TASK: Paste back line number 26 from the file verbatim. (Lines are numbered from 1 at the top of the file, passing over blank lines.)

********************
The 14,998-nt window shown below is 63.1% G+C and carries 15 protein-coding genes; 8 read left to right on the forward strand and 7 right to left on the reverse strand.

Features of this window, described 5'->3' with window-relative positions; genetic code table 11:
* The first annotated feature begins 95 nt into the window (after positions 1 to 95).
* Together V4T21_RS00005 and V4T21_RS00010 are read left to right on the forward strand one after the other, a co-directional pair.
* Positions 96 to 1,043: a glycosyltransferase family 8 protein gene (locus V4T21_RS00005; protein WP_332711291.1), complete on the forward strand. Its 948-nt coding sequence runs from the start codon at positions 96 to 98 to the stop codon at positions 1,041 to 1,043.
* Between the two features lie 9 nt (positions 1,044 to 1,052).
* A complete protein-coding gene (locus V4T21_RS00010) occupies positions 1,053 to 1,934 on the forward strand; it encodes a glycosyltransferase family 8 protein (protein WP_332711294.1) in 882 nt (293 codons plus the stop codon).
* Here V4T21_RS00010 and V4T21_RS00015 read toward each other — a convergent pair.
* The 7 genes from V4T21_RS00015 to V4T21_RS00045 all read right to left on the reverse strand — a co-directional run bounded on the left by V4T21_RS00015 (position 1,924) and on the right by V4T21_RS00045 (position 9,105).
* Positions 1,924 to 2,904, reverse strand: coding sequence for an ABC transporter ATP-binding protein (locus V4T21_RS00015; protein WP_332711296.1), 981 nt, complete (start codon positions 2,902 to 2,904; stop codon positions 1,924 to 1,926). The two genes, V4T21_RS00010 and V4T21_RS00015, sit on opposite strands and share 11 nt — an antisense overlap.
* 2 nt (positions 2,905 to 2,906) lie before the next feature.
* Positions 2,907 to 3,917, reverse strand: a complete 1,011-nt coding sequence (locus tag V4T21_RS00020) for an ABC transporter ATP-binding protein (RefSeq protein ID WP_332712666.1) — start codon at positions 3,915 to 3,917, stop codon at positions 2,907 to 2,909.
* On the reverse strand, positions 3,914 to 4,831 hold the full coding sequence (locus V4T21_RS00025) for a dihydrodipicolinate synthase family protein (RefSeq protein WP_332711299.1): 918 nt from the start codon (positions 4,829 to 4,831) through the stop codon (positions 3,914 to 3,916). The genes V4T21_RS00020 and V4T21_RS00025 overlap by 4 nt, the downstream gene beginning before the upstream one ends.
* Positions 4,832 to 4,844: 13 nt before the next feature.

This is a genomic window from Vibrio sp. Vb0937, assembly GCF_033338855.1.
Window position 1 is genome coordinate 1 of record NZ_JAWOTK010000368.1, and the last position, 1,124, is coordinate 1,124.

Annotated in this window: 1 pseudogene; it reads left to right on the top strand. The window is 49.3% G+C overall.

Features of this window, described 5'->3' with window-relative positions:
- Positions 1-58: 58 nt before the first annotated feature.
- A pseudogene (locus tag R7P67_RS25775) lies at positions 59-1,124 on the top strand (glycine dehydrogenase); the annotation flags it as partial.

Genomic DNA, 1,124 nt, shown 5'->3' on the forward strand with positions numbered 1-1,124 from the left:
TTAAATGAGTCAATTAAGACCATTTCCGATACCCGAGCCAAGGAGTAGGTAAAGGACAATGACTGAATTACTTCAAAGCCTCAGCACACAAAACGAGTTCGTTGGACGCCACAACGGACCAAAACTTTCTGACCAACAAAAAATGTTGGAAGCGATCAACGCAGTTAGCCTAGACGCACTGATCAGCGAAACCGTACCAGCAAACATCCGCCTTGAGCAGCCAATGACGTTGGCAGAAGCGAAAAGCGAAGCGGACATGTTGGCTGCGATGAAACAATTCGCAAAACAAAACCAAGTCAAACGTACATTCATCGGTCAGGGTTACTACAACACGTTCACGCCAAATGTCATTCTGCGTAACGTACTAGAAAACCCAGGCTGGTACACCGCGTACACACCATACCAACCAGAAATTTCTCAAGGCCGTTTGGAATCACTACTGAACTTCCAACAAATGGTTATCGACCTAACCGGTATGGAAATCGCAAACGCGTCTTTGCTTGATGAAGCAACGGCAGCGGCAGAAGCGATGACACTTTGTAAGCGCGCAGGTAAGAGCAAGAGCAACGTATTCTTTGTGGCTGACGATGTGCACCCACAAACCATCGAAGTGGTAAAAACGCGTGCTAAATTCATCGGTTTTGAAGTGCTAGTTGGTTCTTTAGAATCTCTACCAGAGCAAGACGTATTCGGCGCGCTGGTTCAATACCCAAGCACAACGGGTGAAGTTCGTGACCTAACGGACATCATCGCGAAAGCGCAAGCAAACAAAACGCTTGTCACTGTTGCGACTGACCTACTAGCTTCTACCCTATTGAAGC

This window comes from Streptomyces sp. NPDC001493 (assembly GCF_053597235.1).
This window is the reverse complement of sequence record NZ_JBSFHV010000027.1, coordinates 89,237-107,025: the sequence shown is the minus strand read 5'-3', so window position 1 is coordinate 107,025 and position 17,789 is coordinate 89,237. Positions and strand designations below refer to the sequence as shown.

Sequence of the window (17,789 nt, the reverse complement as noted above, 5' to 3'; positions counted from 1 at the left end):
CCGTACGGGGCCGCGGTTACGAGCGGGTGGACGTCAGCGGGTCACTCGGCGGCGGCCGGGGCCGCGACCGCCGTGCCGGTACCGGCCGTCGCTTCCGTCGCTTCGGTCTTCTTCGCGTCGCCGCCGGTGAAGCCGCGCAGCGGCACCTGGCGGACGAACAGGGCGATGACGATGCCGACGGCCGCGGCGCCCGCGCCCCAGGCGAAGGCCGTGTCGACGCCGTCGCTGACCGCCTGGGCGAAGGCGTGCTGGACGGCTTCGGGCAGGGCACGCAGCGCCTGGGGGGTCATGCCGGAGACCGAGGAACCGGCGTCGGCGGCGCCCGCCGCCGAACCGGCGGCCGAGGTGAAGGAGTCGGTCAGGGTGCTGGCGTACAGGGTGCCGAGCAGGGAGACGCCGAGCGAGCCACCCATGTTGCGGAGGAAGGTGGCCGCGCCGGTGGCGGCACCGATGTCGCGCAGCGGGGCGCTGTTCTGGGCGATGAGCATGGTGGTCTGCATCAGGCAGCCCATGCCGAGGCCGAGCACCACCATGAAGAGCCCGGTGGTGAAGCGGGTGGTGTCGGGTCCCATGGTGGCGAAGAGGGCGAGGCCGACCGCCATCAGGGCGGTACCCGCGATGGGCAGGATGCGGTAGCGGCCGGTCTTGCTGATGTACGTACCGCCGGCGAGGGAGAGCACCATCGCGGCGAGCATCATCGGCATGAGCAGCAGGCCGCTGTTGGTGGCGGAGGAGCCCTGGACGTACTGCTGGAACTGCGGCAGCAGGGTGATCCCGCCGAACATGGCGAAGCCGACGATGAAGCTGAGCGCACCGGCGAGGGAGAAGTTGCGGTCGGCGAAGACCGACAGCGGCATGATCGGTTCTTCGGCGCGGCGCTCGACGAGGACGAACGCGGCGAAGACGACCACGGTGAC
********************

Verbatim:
CCGTACGGGGCCGCGGTTACGAGCGGGTGGACGTCAGCGGGTCACTCGGCGGCGGCCGGGGCCGCGACCGCCGTGCCGGTACCGGCCGTCGCTTCCGTCGCTTCGGTCTTCTTCGCGTCGCCGCCGGTGAAGCCGCGCAGCGGCACCTGGCGGACGAACAGGGCGATGACGATGCCGACGGCCGCGGCGCCCGCGCCCCAGGCGAAGGCCGTGTCGACGCCGTCGCTGACCGCCTGGGCGAAGGCGTGCTGGACGGCTTCGGGCAGGGCACGCAGCGCCTGGGGGGTCATGCCGGAGACCGAGGAACCGGCGTCGGCGGCGCCCGCCGCCGAACCGGCGGCCGAGGTGAAGGAGTCGGTCAGGGTGCTGGCGTACAGGGTGCCGAGCAGGGAGACGCCGAGCGAGCCACCCATGTTGCGGAGGAAGGTGGCCGCGCCGGTGGCGGCACCGATGTCGCGCAGCGGGGCGCTGTTCTGGGCGATGAGCATGGTGGTCTGCATCAGGCAGCCCATGCCGAGGCCGAGCACCACCATGAAGAGCCCGGTGGTGAAGCGGGTGGTGTCGGGTCCCATGGTGGCGAAGAGGGCGAGGCCGACCGCCATCAGGGCGGTACCCGCGATGGGCAGGATGCGGTAGCGGCCGGTCTTGCTGATGTACGTACCGCCGGCGAGGGAGAGCACCATCGCGGCGAGCATCATCGGCATGAGCAGCAGGCCGCTGTTGGTGGCGGAGGAGCCCTGGACGTACTGCTGGAACTGCGGCAGCAGGGTGATCCCGCCGAACATGGCGAAGCCGACGATGAAGCTGAGCGCACCGGCGAGGGAGAAGTTGCGGTCGGCGAAGACCGACAGCGGCATGATCGGTTCTTCGGCGCGGCGCTCGACGAGGACGAACGCGGCGAAGACGACCACGGTGAC